Most people who contract COVID-19, the illness caused by the new coronavirus, are able to heal at home without medical care. But for individuals with more severe cases of the disease, a trip to the hospital may be in order.
What happens when you're there? And what does recovery look like once you leave? Medical experts outline what you can expect if you are hospitalized with a coronavirus infection.
Which symptom is sending most people to the hospital?
There isn't a single symptom; doctors are seeing patients with coronavirus infections come in for a number of reasons. Some are going to the hospital with trouble breathing, says geriatrician June McKoy, an associate professor of medicine at the Northwestern University Feinberg School of Medicine. Others are seeking care for weakness caused by gastrointestinal symptoms, including loss of appetite and diarrhea.
Dizziness, confusion or a sudden change in mental status is another common reason people — especially older adults — head to the hospital. McKoy says one possible explanation for this symptom is that the oxygen levels feeding the brain start to drop, leaving the patient “a little bit befuddled.” In some instances, the onset of dizziness and confusion may cause a person to fall and fracture a bone or two.
"So the presentations are quite atypical,” McKoy says. “The mistake we continue to make is to believe that COVID-19 infection only presents with respiratory symptoms, and that's not true.”
Anyone can get severely ill from a coronavirus infection. However, adults 65 and older and people with chronic health conditions, such as diabetes and heart disease, are at highest risk.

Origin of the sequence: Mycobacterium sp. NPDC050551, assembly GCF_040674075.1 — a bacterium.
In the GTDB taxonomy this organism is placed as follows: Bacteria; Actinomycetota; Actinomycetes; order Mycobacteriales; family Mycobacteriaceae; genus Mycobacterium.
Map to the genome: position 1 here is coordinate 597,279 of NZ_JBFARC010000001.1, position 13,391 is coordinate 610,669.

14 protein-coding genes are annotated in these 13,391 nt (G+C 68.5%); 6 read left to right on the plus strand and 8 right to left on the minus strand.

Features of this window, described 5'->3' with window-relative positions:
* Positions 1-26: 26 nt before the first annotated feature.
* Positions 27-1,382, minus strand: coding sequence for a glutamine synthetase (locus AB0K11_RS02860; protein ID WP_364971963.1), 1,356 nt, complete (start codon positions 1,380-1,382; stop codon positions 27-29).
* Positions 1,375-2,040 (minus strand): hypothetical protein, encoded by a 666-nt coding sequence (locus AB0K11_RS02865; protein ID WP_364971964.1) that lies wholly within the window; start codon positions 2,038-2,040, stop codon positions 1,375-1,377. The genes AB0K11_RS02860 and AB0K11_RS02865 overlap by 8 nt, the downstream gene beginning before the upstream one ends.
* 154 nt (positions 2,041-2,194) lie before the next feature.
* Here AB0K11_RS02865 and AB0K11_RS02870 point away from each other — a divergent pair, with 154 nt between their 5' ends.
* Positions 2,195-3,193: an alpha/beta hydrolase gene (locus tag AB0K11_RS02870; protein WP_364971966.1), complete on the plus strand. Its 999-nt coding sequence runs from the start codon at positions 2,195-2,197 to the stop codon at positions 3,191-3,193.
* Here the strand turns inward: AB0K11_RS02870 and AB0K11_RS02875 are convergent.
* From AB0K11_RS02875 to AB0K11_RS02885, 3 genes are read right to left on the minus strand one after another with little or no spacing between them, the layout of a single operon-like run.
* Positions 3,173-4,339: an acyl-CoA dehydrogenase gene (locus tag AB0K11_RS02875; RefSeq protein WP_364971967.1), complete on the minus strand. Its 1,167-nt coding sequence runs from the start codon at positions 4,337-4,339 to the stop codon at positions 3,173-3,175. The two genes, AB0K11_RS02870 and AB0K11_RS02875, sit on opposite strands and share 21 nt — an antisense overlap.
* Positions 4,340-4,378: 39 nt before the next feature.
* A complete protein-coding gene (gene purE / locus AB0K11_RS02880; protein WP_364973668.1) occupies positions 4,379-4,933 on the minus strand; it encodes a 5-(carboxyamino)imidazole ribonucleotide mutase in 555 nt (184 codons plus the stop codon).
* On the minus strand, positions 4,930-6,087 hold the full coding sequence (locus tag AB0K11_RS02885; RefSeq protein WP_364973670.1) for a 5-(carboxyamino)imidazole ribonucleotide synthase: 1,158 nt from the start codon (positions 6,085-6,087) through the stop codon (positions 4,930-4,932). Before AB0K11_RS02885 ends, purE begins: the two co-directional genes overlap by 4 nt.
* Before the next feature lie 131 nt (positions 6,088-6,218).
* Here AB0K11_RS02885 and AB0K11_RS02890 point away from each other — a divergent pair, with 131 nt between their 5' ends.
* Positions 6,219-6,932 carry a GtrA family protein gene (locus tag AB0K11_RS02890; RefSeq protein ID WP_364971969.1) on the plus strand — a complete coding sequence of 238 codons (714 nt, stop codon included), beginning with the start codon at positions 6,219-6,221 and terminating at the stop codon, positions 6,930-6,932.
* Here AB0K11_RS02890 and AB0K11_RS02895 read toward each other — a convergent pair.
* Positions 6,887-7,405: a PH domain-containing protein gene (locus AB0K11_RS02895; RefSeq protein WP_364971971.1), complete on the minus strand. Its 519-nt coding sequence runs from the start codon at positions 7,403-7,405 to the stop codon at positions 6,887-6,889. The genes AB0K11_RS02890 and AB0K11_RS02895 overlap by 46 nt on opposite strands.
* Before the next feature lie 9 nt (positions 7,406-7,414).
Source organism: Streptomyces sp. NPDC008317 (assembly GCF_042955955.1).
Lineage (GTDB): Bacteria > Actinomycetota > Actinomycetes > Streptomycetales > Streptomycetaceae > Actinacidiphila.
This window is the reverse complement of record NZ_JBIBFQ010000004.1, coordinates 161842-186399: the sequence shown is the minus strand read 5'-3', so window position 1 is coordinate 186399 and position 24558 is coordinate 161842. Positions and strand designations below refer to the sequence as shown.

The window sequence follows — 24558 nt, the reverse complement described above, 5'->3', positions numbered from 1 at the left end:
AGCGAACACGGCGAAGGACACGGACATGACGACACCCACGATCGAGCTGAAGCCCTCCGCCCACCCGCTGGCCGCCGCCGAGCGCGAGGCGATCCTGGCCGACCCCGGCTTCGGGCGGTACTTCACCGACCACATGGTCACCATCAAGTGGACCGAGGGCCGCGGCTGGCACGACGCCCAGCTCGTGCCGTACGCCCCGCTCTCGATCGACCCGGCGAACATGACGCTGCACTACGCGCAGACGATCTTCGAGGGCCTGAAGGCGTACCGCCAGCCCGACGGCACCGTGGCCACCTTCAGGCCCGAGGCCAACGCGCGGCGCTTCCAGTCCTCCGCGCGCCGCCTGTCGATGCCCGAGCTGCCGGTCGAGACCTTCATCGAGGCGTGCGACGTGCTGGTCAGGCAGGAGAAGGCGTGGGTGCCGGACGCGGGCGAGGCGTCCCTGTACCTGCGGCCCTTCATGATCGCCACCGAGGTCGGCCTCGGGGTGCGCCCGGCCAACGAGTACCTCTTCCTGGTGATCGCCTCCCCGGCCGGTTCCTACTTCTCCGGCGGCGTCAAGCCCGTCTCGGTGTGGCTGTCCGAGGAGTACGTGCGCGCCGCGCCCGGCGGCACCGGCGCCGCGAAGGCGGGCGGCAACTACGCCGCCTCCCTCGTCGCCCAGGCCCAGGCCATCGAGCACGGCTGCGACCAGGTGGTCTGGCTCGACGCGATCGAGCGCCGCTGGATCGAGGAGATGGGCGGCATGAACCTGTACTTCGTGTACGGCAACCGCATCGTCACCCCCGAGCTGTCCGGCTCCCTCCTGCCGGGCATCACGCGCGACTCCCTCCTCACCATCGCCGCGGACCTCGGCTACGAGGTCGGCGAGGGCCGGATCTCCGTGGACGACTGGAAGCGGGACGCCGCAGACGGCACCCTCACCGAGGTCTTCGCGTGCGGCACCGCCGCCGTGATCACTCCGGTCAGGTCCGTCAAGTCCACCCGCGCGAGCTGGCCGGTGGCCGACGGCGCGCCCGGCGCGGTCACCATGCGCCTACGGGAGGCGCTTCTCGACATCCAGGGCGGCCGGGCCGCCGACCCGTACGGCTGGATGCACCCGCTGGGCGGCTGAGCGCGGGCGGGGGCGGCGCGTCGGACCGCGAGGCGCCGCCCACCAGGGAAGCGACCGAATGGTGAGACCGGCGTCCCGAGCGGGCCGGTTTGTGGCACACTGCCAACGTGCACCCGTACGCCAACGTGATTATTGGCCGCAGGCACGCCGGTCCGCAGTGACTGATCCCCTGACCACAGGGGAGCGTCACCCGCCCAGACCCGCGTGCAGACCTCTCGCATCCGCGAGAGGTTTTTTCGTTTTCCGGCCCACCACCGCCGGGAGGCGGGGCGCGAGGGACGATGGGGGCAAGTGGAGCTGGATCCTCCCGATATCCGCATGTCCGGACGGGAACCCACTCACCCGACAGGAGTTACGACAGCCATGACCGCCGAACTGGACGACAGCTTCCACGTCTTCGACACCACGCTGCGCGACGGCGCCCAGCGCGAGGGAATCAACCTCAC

What happens once you are admitted?
Things have changed since the initial surge of the pandemic when most hospitals, especially in the New York City area, “were made up of a lot of ICUs [intensive care units] and patients were coming in in very bad condition,” says Benjamin Salter, an anesthesiologist and assistant professor at Mount Sinai Health System in Manhattan.
Now it's common for hospitals to have “varying levels of COVID-care units,” Salter says, where patients with less critical symptoms receive care — albeit in an isolated area where staff members wear masks and other forms of personal protective equipment. “It's the same as you being admitted to the hospital for a normal, noncritical condition, except that we are going to treat you like you have an airborne disease,” he says.
If your doctor decides that you should be hospitalized for COVID-19 but you are not in need of critical care, you will likely end up in a COVID unit. The type of treatment one receives here depends on the severity of illness.